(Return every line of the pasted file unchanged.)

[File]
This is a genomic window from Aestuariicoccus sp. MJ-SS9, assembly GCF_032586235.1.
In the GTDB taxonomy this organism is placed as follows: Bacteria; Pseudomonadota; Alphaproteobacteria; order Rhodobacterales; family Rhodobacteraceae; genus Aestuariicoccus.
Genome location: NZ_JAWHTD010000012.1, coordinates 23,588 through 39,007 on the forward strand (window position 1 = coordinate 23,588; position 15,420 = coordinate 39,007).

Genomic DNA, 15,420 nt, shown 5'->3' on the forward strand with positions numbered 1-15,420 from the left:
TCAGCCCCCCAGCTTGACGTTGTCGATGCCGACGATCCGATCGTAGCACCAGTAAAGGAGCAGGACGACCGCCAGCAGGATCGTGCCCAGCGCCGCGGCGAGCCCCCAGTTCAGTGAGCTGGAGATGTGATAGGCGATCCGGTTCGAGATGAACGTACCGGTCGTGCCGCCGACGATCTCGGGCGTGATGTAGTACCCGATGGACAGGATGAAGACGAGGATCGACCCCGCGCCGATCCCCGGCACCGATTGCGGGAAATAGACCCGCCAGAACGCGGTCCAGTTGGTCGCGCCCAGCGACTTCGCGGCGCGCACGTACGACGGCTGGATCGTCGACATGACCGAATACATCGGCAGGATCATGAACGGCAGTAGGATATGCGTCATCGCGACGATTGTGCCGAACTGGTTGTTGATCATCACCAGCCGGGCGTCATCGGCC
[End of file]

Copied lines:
This is a genomic window from Aestuariicoccus sp. MJ-SS9, assembly GCF_032586235.1.
In the GTDB taxonomy this organism is placed as follows: Bacteria; Pseudomonadota; Alphaproteobacteria; order Rhodobacterales; family Rhodobacteraceae; genus Aestuariicoccus.
Genome location: NZ_JAWHTD010000012.1, coordinates 23,588 through 39,007 on the forward strand (window position 1 = coordinate 23,588; position 15,420 = coordinate 39,007).

Genomic DNA, 15,420 nt, shown 5'->3' on the forward strand with positions numbered 1-15,420 from the left:
TCAGCCCCCCAGCTTGACGTTGTCGATGCCGACGATCCGATCGTAGCACCAGTAAAGGAGCAGGACGACCGCCAGCAGGATCGTGCCCAGCGCCGCGGCGAGCCCCCAGTTCAGTGAGCTGGAGATGTGATAGGCGATCCGGTTCGAGATGAACGTACCGGTCGTGCCGCCGACGATCTCGGGCGTGATGTAGTACCCGATGGACAGGATGAAGACGAGGATCGACCCCGCGCCGATCCCCGGCACCGATTGCGGGAAATAGACCCGCCAGAACGCGGTCCAGTTGGTCGCGCCCAGCGACTTCGCGGCGCGCACGTACGACGGCTGGATCGTCGACATGACCGAATACATCGGCAGGATCATGAACGGCAGTAGGATATGCGTCATCGCGACGATTGTGCCGAACTGGTTGTTGATCATCACCAGCCGGGCGTCATCGGCC